A Labour MP has lost her appeal against Fairfax Media over two newspaper cartoons she says promoted racial disharmony.
Louisa Wall appealed a Human Rights Tribunal decision in the High Court at Auckland last year after the tribunal found the two cartoons were insulting but were not likely to, "excite hostility against or to bring into contempt Maori and Pasifika on the ground of their colour, race, or ethnic or national origins".
The cartoons by Al Nisbet were published in the newspapers the Marlborough Express on May 29, 2013, and in The Press the following day.
The images were said to be portraying the issue of the government's food in schools programme.
Wall took exception and claimed the cartoons had breached the Human Rights Act.
Her counsel, Prue Kapua, argued at the hearing in November that the depiction of Maori and Pasifika showed them as "welfare bludgers and negligent parents" who spend their money on gambling and smokes.
Fairfax, now Stuff, said the cartoons were consistent with the Bill of Rights, which affords every New Zealander the right to freedom of expression, including the freedom to seek, receive, and impart information and opinions of any kind in any form.
A panel, consisting of Justice Matthew Muir, Dr Susan Hickey and former National MP Brian Neeson was formed to rule on the social issues debate.
In their judgment released today, they said the case was the first of its kind to be considered by the High Court under New Zealand's treaty obligations in the International Convention on the Elimination of All Forms of Racial Discrimination.
"It raises important issues in terms of the interface between the right to freedom of expression, as recognised in the New Zealand Bill of Rights Act, and the legislature's legitimate interest in enhancement of racial harmony by the suppression of certain types of publications – popularly identified as 'hate speech'," they said.
Both of Nisbet's cartoons had generated significant public feedback.
The Marlborough Express received over 10,000 responses to an online poll which it ran subsequent to the publication, far more than a typical response of no more than 300, the judgment reads.
Approximately a quarter of those who answered the poll said they were "offended" by the cartoon.
Evidence given to the Human Rights Tribunal by former editor of The Press, Joanna Norris, was similar.
Justice Muir said during the hearing that the panel was tasked with "looking afresh" at section 61 of the Human Rights Act, which outlines the unlawfulness to publish or distribute potentially hateful material.
However, the legislation also states that there shall not be a breach of law if a newspaper, magazine, or broadcast report accurately conveys the intention of the person who published or distributed the matter or broadcast or used the words.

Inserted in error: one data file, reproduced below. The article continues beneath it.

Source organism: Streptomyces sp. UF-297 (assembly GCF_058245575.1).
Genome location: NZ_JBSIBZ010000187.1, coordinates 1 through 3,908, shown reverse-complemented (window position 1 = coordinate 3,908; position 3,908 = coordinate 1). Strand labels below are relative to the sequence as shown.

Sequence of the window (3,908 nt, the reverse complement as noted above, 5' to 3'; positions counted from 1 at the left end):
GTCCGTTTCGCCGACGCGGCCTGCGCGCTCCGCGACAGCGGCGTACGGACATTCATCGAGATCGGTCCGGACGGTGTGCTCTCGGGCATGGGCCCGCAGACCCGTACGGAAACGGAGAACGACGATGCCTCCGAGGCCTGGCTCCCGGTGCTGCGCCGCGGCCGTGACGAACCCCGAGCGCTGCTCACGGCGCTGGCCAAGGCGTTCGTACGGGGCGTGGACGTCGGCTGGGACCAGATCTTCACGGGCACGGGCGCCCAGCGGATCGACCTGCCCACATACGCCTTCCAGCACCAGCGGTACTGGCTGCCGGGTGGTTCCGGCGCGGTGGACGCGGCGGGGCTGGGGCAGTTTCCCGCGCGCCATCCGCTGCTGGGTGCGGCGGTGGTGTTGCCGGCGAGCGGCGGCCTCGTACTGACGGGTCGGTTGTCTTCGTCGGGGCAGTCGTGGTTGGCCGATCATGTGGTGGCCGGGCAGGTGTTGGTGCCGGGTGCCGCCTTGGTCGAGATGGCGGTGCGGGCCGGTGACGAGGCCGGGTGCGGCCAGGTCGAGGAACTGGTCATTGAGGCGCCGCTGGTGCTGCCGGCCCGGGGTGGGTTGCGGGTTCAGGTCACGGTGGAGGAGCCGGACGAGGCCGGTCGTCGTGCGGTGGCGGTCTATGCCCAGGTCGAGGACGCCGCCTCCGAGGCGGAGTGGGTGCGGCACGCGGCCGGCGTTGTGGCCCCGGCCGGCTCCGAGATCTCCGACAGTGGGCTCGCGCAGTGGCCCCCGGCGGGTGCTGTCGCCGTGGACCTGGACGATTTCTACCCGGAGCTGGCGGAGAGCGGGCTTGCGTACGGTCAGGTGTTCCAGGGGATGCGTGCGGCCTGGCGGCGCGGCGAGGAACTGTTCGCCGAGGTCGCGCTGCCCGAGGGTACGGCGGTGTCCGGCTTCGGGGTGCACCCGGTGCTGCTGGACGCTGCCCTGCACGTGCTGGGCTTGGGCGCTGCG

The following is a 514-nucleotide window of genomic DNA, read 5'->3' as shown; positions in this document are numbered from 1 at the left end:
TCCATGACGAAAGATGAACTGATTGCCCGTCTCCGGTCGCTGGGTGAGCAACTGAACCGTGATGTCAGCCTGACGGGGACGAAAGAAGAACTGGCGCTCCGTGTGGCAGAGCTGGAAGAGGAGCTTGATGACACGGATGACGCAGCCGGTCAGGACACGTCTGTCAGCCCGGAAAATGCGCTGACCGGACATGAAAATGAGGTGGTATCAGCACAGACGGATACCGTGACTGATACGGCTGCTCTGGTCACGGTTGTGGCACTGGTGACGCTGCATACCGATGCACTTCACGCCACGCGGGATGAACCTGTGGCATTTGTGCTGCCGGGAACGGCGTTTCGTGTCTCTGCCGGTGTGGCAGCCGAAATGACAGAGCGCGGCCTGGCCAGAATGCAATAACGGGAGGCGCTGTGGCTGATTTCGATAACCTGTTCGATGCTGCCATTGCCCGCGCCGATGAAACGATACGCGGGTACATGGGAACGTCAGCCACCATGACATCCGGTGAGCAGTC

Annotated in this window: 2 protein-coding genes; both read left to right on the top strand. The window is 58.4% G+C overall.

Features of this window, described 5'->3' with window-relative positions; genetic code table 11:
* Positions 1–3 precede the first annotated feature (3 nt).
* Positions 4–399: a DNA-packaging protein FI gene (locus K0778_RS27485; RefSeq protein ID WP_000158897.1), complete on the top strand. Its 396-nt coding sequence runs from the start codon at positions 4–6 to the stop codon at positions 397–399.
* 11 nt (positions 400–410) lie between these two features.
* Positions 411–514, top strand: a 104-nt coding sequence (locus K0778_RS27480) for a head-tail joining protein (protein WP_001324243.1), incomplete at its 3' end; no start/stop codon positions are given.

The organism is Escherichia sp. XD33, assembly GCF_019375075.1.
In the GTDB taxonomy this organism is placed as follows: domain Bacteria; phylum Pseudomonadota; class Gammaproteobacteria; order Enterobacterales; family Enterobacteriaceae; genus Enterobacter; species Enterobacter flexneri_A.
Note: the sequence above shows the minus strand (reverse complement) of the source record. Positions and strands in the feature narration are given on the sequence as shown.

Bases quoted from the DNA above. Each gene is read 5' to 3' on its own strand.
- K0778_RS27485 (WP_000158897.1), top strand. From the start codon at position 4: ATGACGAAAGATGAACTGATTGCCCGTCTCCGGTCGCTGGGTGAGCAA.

The judge said at the hearing that every New Zealander had a right to freedom from discrimination, but also questioned whether the courts had a right to suppress discriminatory views.
The issue of "hate speech" has been raised again this week after a petition called for Sir Bob Jones to be stripped of his knighthood for a column he wrote for the National Business Review.
Justice Muir said during the hearing that freedom of speech could be considered to be "the most important cornerstone of a liberal democracy".
"Without it you have no rule of law, you have nothing else," he said.
When explaining his drawings in a column, Nisbet described cartooning as like "playing practical jokes" and having a crack at all sides, while provoking and firing debate.
Fairfax's counsel, Robert Stewart, said the cartoons were not the view of the newspapers and that a cartoonist "holds a looking glass up to society".
"Sometimes it's an uncomfortable view. Showing society for all of its ugliness," he said.
The panel said there were satirical elements in the Marlborough Express cartoon, but held a different view of The Press cartoon.
"The central adult characters are depicted carrying their own breakfast bowls with the evident intention of passing themselves off as children – a manifestly absurd proposition", they said.
"We are less inclined to consider The Press cartoon as satirical. It is a more obtuse depiction."
However, they were not persuaded that it would excite hostility or brought Maori and Pasifika into contempt.
The panel said it held a unanimous view, aligning to the tribunal, that the cartoons were objectively offensive.
But they did offer a warning for media companies and said the case should "be a cause for reflection by the respondents and their respective editorial teams".
In dismissing the appeal, the panel also quoted the observations of a judge who ruled on another prominent case involving freedom of the press.
"The law's limits do not define community standards or civic responsibility. I would be disappointed if anything which this court might say could be taken as indicative of what people of one race may feel at liberty to say and which people of the other are expected to brook," Sir Edmund Walter Thomas said in the 1997 case of Awa v Independent News Auckland Ltd.